I haven’t read any books by JK Rowling by the time I promptly decided to watch Fantastic Beasts: The Crimes of Grindelwald in Blok M area two weeks ago. The reason why I suddenly wished to watch the film was because I was disappointed with The Nutcracker and The Four Realms a few days before so I expected The Beasts would probably cure the letdown. In addition, I still longed to see another vintage-styled movie along with ancient buildings and streets and people in early 20th century. Hence, I didn’t really mind The Beasts presenting before me many CGIs and green screens here and there provided that it remained conveying vintage modes.
So, I headed to the theater then while enjoying the quite long movie I came out from the cinema saying to myself, “Ok, I should have known the backgrounds of every major character before watching the film because I ended up Googling who each of the character is after the movie ends.”
It isn’t sufficient to review the movie based on what I felt throughout the performance given many questions left unanswered as the movie was playing. Usually, I will find out what historical backgrounds behind the story or major characters as the movie closes. I can relate each and every puzzle by the end of the film. I can draw my own conclusions why this gets audiences to that scene and how everything falls into its place but I can’t wholly apply those things in The Beasts.
It took some times for me to grasp that the cores of the second installment were Credence Barebone and Leta Lestrange. While Credence quickly stole my attention at the beginning of the movie and the acting of Ezra Miller was really good, I didn’t predict that Leta would play essential role in the movie. She appeared casually when she encountered Newt Scamander.
As the movie was progressing, her development as someone so influential to reveal the identity of Credence wasn’t really smooth. I guessed that was because there were too many characters, that despite relatively ordinary roles they were playing, JK Rowling needed to bring them up in the screen. Hence, Leta’s growing impacts upon the movie was a little bit surprising for me because I wasn’t prepared for that. She wasn’t been given enough rooms to slowly stand out among other characters.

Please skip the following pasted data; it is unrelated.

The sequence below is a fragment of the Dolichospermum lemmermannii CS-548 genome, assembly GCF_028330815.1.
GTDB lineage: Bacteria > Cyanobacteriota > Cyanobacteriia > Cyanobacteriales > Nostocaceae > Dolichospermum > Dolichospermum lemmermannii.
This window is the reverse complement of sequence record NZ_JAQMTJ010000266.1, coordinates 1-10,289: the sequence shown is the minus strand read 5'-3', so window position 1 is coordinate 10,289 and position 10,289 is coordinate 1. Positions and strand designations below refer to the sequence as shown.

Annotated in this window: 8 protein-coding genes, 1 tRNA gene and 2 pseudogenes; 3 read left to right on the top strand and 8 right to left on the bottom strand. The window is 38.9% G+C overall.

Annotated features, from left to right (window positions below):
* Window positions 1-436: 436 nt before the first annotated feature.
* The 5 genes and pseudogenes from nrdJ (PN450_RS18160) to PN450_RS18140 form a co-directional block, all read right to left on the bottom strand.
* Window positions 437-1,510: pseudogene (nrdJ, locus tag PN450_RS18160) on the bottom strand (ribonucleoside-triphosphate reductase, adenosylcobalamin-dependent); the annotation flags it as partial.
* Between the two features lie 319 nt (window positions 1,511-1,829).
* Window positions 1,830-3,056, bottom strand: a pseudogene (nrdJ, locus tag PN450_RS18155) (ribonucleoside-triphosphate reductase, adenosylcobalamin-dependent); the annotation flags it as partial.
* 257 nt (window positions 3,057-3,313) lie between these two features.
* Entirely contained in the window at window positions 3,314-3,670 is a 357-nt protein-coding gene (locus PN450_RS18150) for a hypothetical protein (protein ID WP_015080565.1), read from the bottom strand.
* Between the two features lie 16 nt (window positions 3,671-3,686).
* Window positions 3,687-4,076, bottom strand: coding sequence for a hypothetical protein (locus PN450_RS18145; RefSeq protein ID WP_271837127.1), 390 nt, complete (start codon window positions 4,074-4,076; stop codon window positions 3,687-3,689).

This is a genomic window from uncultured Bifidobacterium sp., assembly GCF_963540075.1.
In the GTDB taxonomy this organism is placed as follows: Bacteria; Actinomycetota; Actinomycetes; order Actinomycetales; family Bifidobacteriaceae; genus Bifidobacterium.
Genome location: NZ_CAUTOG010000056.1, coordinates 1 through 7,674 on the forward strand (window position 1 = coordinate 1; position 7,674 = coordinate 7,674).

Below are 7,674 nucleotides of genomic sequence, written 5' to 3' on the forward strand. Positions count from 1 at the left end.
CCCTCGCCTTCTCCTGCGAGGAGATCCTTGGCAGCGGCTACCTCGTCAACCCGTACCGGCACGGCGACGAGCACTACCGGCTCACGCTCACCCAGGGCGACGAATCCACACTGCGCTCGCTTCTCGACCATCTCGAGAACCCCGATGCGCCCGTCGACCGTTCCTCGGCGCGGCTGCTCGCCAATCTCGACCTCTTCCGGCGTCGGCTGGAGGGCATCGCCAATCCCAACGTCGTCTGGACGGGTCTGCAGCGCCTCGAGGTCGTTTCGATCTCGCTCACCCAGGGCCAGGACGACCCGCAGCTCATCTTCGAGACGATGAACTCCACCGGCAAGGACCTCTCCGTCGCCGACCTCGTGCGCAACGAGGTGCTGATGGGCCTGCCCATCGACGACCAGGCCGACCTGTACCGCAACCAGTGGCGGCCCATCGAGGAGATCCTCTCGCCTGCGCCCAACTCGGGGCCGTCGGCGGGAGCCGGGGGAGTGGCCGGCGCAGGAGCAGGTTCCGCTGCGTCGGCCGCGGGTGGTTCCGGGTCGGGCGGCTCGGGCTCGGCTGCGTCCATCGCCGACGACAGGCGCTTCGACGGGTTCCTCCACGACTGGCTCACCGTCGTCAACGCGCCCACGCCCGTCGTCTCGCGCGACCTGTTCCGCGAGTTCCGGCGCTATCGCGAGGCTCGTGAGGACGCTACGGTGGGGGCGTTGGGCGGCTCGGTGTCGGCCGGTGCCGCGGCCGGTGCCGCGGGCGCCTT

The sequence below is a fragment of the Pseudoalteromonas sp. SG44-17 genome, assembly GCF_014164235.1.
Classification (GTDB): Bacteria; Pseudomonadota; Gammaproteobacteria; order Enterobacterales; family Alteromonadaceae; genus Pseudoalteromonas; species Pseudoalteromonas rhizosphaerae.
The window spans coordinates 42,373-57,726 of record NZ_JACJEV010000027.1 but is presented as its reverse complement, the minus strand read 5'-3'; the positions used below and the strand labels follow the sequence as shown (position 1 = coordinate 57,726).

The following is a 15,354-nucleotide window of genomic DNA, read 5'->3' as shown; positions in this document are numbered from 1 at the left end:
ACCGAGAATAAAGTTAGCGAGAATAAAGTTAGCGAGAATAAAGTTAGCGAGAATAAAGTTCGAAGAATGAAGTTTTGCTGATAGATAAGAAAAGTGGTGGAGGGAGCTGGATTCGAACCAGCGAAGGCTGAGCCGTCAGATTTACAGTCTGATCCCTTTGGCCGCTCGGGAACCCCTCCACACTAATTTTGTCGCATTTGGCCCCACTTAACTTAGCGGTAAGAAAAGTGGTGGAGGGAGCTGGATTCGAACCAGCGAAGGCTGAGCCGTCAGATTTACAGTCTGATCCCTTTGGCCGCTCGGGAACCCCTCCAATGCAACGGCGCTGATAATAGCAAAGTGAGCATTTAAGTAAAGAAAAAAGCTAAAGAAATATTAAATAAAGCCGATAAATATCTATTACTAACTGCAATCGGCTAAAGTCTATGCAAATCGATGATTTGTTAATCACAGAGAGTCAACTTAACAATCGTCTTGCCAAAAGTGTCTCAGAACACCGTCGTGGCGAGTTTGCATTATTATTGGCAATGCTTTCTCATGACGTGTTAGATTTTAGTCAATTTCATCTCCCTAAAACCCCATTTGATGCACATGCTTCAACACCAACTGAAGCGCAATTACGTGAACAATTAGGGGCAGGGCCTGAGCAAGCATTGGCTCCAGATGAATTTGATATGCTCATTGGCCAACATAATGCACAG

When she told the story on the complicated relationship regarding Credence I was still confused, or to be exact, I felt so stupid when the scene was taking place, LOL! By the time being, I still don’t understand what the connection between the two characters.
The peak of the film as some of the characters were drawing closer to Grindelwald didn’t go seamlessly as I hoped. I felt sorry that Johny Depp wasn’t that good in portraying the devilish character. I didn’t catch his charisma as a villain. As a consequence, the way he was persuading some characters, such as Credence or Queenie Goldstein as part of his comrades, felt flat.
Throughout the film, all I was waiting for was Newt, because as much as I don’t regard Eddie Redmayne a handsome actor, his reputation as a good actor is worthy of watching. I love his character in the movie, tough, despite ordinary role he was playing. His timid, introverted yet powerful character was captivating.
I must say I agree with the overall review of the movie from The Atlantic here in a way that JK Rowling’s ideas are too sophisticated to be put in this already lengthy movie (this is aside from the fact there will be a third installment). Yet for me, as a non-fantasy lover, enjoying every trick and spell of the movie is a good thing. Loving how sci-fi blends with old atmosphere in the film shows my mind starts open (I used to hate sci-fi fantasy films by the way). And yes, JK Rowling is a genius creator.
With those, I humbly say, the movie is enough to have entertained me.